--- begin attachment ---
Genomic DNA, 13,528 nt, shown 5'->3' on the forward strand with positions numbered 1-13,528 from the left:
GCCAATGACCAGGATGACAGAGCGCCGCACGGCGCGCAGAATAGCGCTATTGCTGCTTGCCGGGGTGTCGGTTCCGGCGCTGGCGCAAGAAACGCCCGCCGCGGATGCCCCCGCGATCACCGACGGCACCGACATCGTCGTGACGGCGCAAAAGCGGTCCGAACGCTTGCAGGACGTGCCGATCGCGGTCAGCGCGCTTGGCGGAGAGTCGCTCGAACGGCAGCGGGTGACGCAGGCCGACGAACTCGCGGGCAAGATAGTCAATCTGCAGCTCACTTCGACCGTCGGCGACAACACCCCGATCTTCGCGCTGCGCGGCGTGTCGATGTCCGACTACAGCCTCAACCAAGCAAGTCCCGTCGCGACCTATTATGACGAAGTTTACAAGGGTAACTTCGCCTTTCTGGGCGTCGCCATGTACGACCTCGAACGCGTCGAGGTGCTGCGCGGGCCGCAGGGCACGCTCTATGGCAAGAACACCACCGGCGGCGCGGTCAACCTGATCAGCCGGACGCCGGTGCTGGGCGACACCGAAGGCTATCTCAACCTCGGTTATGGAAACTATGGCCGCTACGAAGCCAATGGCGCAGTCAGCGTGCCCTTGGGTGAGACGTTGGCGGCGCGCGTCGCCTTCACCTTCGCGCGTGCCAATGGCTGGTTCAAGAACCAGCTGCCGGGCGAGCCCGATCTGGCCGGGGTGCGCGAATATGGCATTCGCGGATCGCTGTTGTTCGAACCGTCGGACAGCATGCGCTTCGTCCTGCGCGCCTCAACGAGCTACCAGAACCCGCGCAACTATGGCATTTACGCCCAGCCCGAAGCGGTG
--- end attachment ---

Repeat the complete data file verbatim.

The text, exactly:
Genomic DNA, 13,528 nt, shown 5'->3' on the forward strand with positions numbered 1-13,528 from the left:
GCCAATGACCAGGATGACAGAGCGCCGCACGGCGCGCAGAATAGCGCTATTGCTGCTTGCCGGGGTGTCGGTTCCGGCGCTGGCGCAAGAAACGCCCGCCGCGGATGCCCCCGCGATCACCGACGGCACCGACATCGTCGTGACGGCGCAAAAGCGGTCCGAACGCTTGCAGGACGTGCCGATCGCGGTCAGCGCGCTTGGCGGAGAGTCGCTCGAACGGCAGCGGGTGACGCAGGCCGACGAACTCGCGGGCAAGATAGTCAATCTGCAGCTCACTTCGACCGTCGGCGACAACACCCCGATCTTCGCGCTGCGCGGCGTGTCGATGTCCGACTACAGCCTCAACCAAGCAAGTCCCGTCGCGACCTATTATGACGAAGTTTACAAGGGTAACTTCGCCTTTCTGGGCGTCGCCATGTACGACCTCGAACGCGTCGAGGTGCTGCGCGGGCCGCAGGGCACGCTCTATGGCAAGAACACCACCGGCGGCGCGGTCAACCTGATCAGCCGGACGCCGGTGCTGGGCGACACCGAAGGCTATCTCAACCTCGGTTATGGAAACTATGGCCGCTACGAAGCCAATGGCGCAGTCAGCGTGCCCTTGGGTGAGACGTTGGCGGCGCGCGTCGCCTTCACCTTCGCGCGTGCCAATGGCTGGTTCAAGAACCAGCTGCCGGGCGAGCCCGATCTGGCCGGGGTGCGCGAATATGGCATTCGCGGATCGCTGTTGTTCGAACCGTCGGACAGCATGCGCTTCGTCCTGCGCGCCTCAACGAGCTACCAGAACCCGCGCAACTATGGCATTTACGCCCAGCCCGAAGCGGTG